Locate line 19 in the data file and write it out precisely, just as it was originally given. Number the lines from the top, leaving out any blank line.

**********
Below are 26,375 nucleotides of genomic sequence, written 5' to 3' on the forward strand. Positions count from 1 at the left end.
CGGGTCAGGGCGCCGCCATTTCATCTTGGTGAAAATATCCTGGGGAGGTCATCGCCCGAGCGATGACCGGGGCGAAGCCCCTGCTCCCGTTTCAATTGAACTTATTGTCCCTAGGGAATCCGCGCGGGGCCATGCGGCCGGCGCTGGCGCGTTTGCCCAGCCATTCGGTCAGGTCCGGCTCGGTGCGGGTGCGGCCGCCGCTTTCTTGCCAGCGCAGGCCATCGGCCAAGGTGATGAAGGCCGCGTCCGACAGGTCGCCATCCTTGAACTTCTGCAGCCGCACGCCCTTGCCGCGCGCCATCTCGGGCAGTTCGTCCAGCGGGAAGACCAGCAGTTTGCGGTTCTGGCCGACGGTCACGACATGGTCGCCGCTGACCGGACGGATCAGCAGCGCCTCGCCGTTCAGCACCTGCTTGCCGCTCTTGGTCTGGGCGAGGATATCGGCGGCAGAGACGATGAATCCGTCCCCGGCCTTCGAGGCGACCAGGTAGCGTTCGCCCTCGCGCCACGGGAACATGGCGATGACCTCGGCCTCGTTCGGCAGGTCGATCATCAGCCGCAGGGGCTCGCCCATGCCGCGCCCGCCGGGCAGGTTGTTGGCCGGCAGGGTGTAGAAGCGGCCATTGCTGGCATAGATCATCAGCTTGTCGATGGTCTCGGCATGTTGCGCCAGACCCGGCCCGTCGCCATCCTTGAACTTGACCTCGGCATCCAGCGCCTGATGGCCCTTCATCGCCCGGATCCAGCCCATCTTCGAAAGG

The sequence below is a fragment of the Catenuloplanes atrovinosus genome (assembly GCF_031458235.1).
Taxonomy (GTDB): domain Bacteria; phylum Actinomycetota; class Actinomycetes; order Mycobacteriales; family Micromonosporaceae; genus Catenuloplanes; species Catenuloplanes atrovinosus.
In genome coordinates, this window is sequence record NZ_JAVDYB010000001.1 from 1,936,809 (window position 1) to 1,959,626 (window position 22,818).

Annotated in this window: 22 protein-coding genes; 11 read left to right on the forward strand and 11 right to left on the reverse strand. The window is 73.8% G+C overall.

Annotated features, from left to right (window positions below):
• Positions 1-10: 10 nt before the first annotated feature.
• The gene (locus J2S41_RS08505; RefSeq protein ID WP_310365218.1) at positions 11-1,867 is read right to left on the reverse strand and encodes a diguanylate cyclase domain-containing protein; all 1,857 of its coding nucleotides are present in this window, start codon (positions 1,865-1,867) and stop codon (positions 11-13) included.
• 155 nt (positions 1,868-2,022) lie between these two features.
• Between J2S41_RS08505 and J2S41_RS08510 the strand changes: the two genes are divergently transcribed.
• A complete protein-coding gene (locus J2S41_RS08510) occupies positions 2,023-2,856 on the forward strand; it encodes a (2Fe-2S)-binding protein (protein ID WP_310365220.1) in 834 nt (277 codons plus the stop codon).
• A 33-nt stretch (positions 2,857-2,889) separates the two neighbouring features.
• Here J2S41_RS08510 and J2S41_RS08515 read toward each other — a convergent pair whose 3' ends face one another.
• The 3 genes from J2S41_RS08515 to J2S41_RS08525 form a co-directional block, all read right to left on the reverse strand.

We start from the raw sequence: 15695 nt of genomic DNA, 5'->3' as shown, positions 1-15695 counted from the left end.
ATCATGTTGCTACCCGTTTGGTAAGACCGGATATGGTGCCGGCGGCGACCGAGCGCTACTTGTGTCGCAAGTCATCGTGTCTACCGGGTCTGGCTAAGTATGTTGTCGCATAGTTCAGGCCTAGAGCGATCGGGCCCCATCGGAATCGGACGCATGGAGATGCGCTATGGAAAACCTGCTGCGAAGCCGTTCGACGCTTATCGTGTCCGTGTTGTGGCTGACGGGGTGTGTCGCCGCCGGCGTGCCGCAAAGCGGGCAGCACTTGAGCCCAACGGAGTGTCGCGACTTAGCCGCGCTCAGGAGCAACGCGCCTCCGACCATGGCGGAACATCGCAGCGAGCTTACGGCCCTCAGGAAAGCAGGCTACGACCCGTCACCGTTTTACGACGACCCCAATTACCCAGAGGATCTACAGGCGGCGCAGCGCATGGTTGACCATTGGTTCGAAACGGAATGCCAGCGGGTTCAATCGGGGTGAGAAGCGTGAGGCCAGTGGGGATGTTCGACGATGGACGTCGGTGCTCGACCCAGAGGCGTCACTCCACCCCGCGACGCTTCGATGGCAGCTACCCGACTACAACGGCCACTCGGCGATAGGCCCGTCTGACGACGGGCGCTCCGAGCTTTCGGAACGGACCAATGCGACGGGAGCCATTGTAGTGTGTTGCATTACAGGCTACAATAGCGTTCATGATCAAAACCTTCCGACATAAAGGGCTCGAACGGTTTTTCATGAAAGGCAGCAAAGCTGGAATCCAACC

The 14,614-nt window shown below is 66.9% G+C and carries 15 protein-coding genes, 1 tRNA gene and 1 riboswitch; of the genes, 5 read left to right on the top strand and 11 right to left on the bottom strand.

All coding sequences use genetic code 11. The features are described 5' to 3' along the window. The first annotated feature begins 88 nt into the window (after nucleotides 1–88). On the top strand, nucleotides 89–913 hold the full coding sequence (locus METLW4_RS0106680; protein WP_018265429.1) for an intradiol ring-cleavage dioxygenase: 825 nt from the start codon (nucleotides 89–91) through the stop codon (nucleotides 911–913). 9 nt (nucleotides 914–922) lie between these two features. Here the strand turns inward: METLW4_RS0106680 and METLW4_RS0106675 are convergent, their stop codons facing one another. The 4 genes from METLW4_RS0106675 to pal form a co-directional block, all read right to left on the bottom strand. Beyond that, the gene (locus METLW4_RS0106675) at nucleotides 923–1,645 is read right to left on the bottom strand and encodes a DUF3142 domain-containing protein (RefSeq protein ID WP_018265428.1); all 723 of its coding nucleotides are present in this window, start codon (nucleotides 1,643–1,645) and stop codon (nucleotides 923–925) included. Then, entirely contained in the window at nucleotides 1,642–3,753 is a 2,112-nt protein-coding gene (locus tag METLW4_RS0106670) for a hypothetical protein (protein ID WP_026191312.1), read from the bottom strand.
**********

All coding sequences use genetic code 11. The features are described 5' to 3' along the window. The first annotated feature begins 88 nt into the window (after nucleotides 1–88). On the top strand, nucleotides 89–913 hold the full coding sequence (locus METLW4_RS0106680; protein WP_018265429.1) for an intradiol ring-cleavage dioxygenase: 825 nt from the start codon (nucleotides 89–91) through the stop codon (nucleotides 911–913). 9 nt (nucleotides 914–922) lie between these two features. Here the strand turns inward: METLW4_RS0106680 and METLW4_RS0106675 are convergent, their stop codons facing one another. The 4 genes from METLW4_RS0106675 to pal form a co-directional block, all read right to left on the bottom strand. Beyond that, the gene (locus METLW4_RS0106675) at nucleotides 923–1,645 is read right to left on the bottom strand and encodes a DUF3142 domain-containing protein (RefSeq protein ID WP_018265428.1); all 723 of its coding nucleotides are present in this window, start codon (nucleotides 1,643–1,645) and stop codon (nucleotides 923–925) included. Then, entirely contained in the window at nucleotides 1,642–3,753 is a 2,112-nt protein-coding gene (locus tag METLW4_RS0106670) for a hypothetical protein (protein ID WP_026191312.1), read from the bottom strand.